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    \$\begingroup\$ MOSFET is also not very suitable for the logic voltage control. It does not fully open + 100R serial resistor limiting the gate current. \$\endgroup\$ Apr 15, 2021 at 18:46
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    \$\begingroup\$ "In order to get the switching characteristics shown in the datasheet, you need a 10 V gate signal.": very true. This can be seen on the drain voltage in the plot: it reaches 5V at the end of the conduction period, meaning that the FET limits the current \$\endgroup\$ Apr 15, 2021 at 19:28
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    \$\begingroup\$ Also worth noting that flyback topologies are usually preferable for generating large bias voltages in a single stage. Usually when using simple non-isolated boost converters for this task, they boost up to the highest practical voltage and then follow it up with a Dickson multiplier (charge pump). Since that's pretty inefficient and requires high voltage caps, a flyback works pretty well for a single-stage approach. \$\endgroup\$ Apr 15, 2021 at 19:35
  • \$\begingroup\$ Why must the current drop to zero? I don't think it has to. If the coil of the input conductor is on a core with an airgap you can have a continuous current flowing through it , which will always attempt to charge the capacitor to a value that makes the average voltage over the coil 0 V, therefore 5d = (400-5)(1-d), so 400d = 395, d = 79/80. Indeed 1/80th = 0.125 us off-time. This is of the order of the on- and off switching times, so this can not be done without huge problems and losses. It is better to wind a secundary coil on the input coil's core and let that flywheel into the diode. \$\endgroup\$
    – HarryH
    Jun 2, 2021 at 1:22
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    \$\begingroup\$ @HarryH: I never said the current in the coil had to drop to zero. I was actually talking about the current in the transistor, and the difficulty of making that happen quickly. \$\endgroup\$
    – Dave Tweed
    Jun 2, 2021 at 3:41
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The inductor must be low loss ferrite or iron dust type with low tan delta at, at least 10 MHz it also must be sufficiently large to not saturate at 32 mA. The inductor also should have a self resonance in the order of 10 MHz. all these parameters may not be able to achieved simultaneously. Other folk have already mentioned using a higher gate drive voltage, and a schottky diode. I would also remove the 100 Ohm resistor and use a low impedance driver for the FET, the gate capacitance needs to be charged and discharged with a time constant appropriate for the gate to reach full voltage and also collapse even as fast as possible. In conclusion this design may not be able to reach your chosen output voltage without exotic inductor and or FET. The inclusion of a transformer and or doubler's would remove the constraints placed on the FET, inductor and diode in this design. Good luck and keep us informed of your progress.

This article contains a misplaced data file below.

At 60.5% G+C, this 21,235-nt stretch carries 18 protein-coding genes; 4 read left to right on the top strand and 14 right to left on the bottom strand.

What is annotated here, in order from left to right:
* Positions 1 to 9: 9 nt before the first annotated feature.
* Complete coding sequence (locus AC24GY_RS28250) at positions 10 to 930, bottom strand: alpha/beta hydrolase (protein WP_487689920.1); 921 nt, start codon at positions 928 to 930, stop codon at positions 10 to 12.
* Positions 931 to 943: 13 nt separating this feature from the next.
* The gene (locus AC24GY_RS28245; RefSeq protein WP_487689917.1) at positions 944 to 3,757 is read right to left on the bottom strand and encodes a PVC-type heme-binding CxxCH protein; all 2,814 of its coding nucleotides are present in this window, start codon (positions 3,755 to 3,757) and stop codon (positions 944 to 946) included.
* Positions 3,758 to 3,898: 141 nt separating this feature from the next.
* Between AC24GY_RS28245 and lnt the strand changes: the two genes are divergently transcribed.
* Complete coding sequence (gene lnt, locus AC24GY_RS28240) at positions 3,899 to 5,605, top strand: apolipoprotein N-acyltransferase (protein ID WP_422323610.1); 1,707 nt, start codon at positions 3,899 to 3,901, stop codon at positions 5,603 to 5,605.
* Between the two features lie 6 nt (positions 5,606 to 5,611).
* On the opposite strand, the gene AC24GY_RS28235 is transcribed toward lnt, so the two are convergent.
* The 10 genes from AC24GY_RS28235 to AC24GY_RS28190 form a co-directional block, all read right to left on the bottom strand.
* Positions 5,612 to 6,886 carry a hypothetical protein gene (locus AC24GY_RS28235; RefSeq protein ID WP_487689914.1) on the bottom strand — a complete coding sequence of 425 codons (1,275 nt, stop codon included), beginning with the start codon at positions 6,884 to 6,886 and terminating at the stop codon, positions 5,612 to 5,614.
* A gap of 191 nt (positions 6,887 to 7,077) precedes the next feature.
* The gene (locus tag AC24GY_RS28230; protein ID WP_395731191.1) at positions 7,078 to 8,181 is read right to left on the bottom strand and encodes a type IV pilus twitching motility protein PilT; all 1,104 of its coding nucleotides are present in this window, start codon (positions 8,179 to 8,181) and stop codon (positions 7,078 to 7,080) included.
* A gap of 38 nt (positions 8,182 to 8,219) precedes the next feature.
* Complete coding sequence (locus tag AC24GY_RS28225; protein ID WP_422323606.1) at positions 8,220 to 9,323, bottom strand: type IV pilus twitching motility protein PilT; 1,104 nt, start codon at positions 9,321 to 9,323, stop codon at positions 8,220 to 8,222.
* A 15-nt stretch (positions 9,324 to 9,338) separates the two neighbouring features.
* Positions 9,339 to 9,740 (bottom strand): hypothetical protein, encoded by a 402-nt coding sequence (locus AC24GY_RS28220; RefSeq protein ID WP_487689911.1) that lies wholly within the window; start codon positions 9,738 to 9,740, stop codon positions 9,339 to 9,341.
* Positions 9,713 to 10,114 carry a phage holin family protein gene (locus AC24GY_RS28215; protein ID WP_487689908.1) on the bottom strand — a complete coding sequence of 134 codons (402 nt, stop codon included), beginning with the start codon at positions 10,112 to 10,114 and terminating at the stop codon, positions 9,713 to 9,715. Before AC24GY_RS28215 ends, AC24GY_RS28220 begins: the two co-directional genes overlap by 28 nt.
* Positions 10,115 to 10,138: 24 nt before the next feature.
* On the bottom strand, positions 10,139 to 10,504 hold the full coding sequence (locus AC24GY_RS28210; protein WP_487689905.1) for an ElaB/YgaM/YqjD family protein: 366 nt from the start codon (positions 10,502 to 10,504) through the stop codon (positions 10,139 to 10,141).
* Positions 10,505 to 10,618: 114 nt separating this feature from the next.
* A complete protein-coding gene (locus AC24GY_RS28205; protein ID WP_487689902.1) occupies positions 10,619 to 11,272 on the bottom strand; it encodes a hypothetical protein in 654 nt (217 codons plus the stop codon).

Barry

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I would try increasing the inductor's value, then quadruple the voltage:

schematic

simulate this circuit – Schematic created using CircuitLab

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    \$\begingroup\$ Suggest use much faster diodes than 1N4007. Those are cheap general purpose power diodes used in 50/60Hz supplies mostly. A schottky is a much more appropriate choice here. \$\endgroup\$
    – Kyle B
    Apr 15, 2021 at 21:04
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    \$\begingroup\$ it was just what was in the circuit builder I threw it together. I'm sure the OP will make the appropriate parts selection. @KyleB \$\endgroup\$ Apr 15, 2021 at 21:06
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    \$\begingroup\$ @DavidMikeska, don't I need AC for voltage multiplier? \$\endgroup\$
    – Steporkak
    Apr 16, 2021 at 9:38
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    \$\begingroup\$ @Steporkak: Pulses are as good as AC for a doubler. \$\endgroup\$
    – JRE
    Apr 16, 2021 at 10:24
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    \$\begingroup\$ @Steporkak I think you are correct that this circuit will double the voltage, not quadruple, as there is no negative voltage coming out of D1. \$\endgroup\$
    – HarryH
    Jun 2, 2021 at 1:25